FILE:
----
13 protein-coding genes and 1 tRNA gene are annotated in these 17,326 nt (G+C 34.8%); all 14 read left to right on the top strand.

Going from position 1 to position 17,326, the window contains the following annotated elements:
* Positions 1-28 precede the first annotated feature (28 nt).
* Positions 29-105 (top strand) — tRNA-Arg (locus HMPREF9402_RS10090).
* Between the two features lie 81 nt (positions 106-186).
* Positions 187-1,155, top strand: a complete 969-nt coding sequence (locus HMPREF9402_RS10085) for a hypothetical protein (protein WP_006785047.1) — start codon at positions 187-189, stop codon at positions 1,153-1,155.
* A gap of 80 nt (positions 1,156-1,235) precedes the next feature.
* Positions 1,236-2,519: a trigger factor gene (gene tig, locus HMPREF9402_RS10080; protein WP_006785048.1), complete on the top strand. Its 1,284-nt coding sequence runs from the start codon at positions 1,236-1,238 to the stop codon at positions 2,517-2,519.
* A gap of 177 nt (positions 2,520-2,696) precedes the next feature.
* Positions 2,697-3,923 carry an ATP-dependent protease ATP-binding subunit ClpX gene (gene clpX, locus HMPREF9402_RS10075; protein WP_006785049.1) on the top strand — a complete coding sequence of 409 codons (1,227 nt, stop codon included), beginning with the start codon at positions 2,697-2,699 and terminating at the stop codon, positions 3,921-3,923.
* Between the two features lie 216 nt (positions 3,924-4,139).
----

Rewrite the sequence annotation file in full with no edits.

13 protein-coding genes and 1 tRNA gene are annotated in these 17,326 nt (G+C 34.8%); all 14 read left to right on the top strand.

Going from position 1 to position 17,326, the window contains the following annotated elements:
* Positions 1-28 precede the first annotated feature (28 nt).
* Positions 29-105 (top strand) — tRNA-Arg (locus HMPREF9402_RS10090).
* Between the two features lie 81 nt (positions 106-186).
* Positions 187-1,155, top strand: a complete 969-nt coding sequence (locus HMPREF9402_RS10085) for a hypothetical protein (protein WP_006785047.1) — start codon at positions 187-189, stop codon at positions 1,153-1,155.
* A gap of 80 nt (positions 1,156-1,235) precedes the next feature.
* Positions 1,236-2,519: a trigger factor gene (gene tig, locus HMPREF9402_RS10080; protein WP_006785048.1), complete on the top strand. Its 1,284-nt coding sequence runs from the start codon at positions 1,236-1,238 to the stop codon at positions 2,517-2,519.
* A gap of 177 nt (positions 2,520-2,696) precedes the next feature.
* Positions 2,697-3,923 carry an ATP-dependent protease ATP-binding subunit ClpX gene (gene clpX, locus HMPREF9402_RS10075; protein WP_006785049.1) on the top strand — a complete coding sequence of 409 codons (1,227 nt, stop codon included), beginning with the start codon at positions 2,697-2,699 and terminating at the stop codon, positions 3,921-3,923.
* Between the two features lie 216 nt (positions 3,924-4,139).